Relishing friendship, creativity, service at Hadassah reunion
Women recall volunteering for ‘a cause they believed in’
Rose Kahn, now nearing 99, was a newlywed when she moved to Princeton nearly seven decades ago. Looking to do “something worthwhile” — instead of just “playing cards and mahjong” — she and other young women joined Hadassah to devote themselves to “working for Israel.” Being active in the venerable organization, she told NJJN, “played an important part in our lives.”
Kahn was one of three dozen women at a reunion of members of Princeton Hadassah who shared memories of their activism and friendships for nearly 80 years of the chapter, working for Hadassah and its support of community health and well-being, Jewish values and continuity, and strengthening connections to Israel and Israelis.
Founded in 1912 by Henrietta Szold, Hadassah: The Women’s Zionist Organization of America is now among the world’s largest Jewish volunteer groups. The funds its members raise bolster health initiatives and programs in Israel, key among them the Hadassah Medical Center, a leading research hospital in Jerusalem. Hadassah advocates on behalf of women’s rights, religious autonomy, and the American-Israel relationship; in Israel, the group also supports women’s initiatives, schools, and programs for underprivileged youth.
NJJN talked to a number of the attendees at the reunion, which was held on Oct.14 at Windrows, an independent-living community near Princeton.
For many who joined Princeton Hadassah, which was consolidated into the Greater Princeton chapter in 2013, in the 1950s and ’60s the organization’s role went beyond being a means for these committed Zionists to help the State of Israel and the Hadassah Medical Center, said Ruth Schulman, who served as chapter president in 1969-70; being active in Hadassah, she said, kept them “sane.”
“We were smart women and didn’t work. We had kids and needed adult company,” she said. In Hadassah, “we learned skills that those of us who wanted to go back to work in the future could use: organization and administration, managing finances, and working with volunteers to accomplish goals we had set.”
Schulman said the idea for the reunion came from Hazel Stix, who had suggested, “Wouldn’t it be nice if we got together some of the women from the old days and talked about Hadassah?” So the call went out to reach women from any and every year. The committee members who planned the event included former chapter presidents Stix (1963-65), Schulman (1969-70), Fran Zeitler (1965-66), Sandie Rabinowitz (1971-73), and other Hadassah chapter leaders Fran Engler, publicity chairperson, and Harriet Heilweil, newsletter editor.
It was in 1940 that Kahn joined what was then Princeton Junior Hadassah when she moved to Princeton from Trenton after marrying Benjamin Kahn (whose parents owned Princeton’s Alpha Dairy). She was the oldest member at the reunion.
During the postwar years, an influx of graduate students created the nucleus of Senior Princeton Hadassah. Beverly Glassman moved to Princeton in 1951 when her husband, Irvin, became an assistant professor of aeronautical engineering at Princeton University. Recalling what was then a small town of 7,000 with very few Jews, she said she can remember walking down the town’s Nassau Street looking for potential members. She and the other members had been told that “a lot of the owners of stores were Jewish. We went in and out of every store, to find out who was Jewish and whether they were married and had a wife,” said Glassman, who served as chapter president, 1956-57.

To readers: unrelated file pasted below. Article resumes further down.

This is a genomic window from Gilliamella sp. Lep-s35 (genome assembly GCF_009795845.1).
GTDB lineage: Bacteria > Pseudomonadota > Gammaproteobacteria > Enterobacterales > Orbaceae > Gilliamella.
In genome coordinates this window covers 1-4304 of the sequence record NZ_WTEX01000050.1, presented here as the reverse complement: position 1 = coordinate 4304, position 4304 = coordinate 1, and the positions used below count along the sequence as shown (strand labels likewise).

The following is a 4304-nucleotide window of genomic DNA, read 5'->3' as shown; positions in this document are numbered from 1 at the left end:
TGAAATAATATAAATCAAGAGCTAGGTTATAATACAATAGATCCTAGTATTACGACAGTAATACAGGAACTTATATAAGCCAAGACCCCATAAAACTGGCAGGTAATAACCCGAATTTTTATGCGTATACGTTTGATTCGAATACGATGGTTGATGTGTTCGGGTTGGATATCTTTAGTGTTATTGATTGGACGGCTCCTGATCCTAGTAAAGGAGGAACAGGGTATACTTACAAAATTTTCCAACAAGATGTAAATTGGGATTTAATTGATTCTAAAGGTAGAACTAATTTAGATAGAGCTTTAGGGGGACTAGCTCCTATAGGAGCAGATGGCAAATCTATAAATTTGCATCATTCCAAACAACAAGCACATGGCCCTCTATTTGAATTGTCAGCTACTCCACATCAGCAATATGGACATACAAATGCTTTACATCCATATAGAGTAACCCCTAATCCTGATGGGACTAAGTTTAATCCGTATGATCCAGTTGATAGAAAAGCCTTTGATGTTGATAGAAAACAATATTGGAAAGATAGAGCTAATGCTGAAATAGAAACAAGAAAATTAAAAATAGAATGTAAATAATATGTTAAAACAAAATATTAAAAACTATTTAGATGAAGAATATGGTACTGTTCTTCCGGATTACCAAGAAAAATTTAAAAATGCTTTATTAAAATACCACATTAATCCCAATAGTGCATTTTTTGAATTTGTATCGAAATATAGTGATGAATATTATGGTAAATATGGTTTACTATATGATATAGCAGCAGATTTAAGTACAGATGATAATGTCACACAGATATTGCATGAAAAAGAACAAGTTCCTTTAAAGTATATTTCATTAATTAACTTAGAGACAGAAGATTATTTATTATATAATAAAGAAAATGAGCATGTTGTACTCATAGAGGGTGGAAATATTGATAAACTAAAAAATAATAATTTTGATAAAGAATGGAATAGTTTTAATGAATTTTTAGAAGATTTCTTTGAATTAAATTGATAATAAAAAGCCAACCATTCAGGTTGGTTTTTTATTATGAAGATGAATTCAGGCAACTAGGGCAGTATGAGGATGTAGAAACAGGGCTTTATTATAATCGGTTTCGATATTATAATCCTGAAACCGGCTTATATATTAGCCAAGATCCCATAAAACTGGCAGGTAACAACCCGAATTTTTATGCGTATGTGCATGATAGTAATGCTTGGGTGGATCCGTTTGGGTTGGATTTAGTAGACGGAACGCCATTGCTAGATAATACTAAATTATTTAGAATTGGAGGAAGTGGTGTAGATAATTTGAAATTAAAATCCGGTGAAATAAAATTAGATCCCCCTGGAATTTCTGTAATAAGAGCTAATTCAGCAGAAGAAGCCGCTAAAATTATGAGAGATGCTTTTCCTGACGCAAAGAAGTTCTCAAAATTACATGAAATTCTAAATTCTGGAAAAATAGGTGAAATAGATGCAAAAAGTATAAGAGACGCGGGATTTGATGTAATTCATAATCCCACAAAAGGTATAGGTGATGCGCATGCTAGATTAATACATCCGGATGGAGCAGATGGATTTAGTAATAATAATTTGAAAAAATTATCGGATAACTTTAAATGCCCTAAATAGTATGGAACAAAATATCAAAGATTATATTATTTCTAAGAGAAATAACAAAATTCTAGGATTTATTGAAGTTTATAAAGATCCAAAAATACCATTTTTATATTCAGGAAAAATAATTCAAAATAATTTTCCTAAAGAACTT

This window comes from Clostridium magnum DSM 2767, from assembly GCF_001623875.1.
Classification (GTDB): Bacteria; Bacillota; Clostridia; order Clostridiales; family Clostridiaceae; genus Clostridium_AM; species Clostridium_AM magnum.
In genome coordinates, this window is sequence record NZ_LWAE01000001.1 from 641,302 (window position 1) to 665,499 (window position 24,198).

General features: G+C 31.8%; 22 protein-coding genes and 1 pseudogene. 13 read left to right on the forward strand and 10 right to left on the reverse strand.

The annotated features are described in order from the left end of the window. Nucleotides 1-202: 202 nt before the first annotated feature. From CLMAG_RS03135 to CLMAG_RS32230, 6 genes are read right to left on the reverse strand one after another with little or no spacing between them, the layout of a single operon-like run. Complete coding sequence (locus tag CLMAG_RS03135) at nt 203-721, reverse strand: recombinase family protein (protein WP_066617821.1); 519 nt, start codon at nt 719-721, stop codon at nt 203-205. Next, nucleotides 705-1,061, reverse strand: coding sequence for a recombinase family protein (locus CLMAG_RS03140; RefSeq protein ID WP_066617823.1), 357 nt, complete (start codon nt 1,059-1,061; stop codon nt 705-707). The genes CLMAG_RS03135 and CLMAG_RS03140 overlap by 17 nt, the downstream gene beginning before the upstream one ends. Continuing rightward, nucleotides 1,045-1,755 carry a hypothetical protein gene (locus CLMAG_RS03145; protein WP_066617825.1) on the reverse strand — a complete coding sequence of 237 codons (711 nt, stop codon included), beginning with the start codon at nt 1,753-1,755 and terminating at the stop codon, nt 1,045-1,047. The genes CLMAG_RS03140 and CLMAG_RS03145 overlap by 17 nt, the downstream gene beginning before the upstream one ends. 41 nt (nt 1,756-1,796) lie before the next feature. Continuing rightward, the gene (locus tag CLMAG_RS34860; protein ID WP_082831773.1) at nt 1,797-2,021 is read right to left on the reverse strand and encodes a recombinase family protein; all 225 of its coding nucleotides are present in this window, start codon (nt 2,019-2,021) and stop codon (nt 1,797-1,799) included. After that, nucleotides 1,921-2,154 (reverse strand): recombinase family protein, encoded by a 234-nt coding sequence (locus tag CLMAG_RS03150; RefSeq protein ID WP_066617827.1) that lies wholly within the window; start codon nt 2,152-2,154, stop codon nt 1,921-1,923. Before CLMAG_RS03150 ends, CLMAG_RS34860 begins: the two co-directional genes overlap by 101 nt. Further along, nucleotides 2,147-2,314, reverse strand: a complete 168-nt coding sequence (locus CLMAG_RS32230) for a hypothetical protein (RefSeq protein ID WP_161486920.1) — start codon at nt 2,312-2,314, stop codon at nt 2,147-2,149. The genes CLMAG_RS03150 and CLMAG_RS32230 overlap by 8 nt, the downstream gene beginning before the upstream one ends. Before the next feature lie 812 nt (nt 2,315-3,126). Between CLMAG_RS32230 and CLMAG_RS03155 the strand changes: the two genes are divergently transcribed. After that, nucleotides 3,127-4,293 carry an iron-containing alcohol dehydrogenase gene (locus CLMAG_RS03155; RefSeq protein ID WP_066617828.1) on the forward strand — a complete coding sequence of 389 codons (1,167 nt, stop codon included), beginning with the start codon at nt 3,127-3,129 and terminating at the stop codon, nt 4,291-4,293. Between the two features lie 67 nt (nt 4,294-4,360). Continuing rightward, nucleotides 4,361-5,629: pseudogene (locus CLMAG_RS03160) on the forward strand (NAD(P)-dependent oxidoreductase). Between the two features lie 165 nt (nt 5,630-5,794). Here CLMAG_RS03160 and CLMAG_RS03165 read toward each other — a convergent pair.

It wasn’t only the opportunity to serve Israel and their fellow Jews that drew members to the group. For Carol Horowitz (president, 1977-78), it was hearing the words, “They have babysitting,” not long after she gave birth to her third son in 1966.
Schulman first heard about Hadassah at a pool party, shortly after her move to Princeton in 1964. Hearing that Schulman had spent a year in Israel as a young woman, Zeitler said to her, “You lived in Israel. Well, you have to join Hadassah.”
Anne Brenner recalled that when her mother asked, “Why don’t you join Hadassah?” she said her response was, “I couldn’t conceive of myself as being that grown up.” But when she was “very pregnant,” she said, she joined and became treasurer.
Phyllis Marchand’s initial introduction to Hadassah was from “a man wearing a collar.” Soon after she moved into a house on Cherry Hill Road in 1966, someone wearing Christian clerical garb came to her door and invited her to pray with him. After she told him, “You’re not my persuasion,” she said, he asked where she planned to worship. “I don’t know the name, but at a synagogue,” she told him.
The minister, apparently a friend of The Jewish Center’s then-religious leader (Rabbi Everett Gendler, a prominent activist in the civil rights movement and other progressive causes, often referred to as the “father of Jewish environmentalism”), made the connection, and Marchand soon received calls from the rabbi, from B’nai B’rith Women, and from Alice Gerb, who invited her to a meeting of Hadassah, where, Marchand said, “I met some of my dearest and long-term friends.”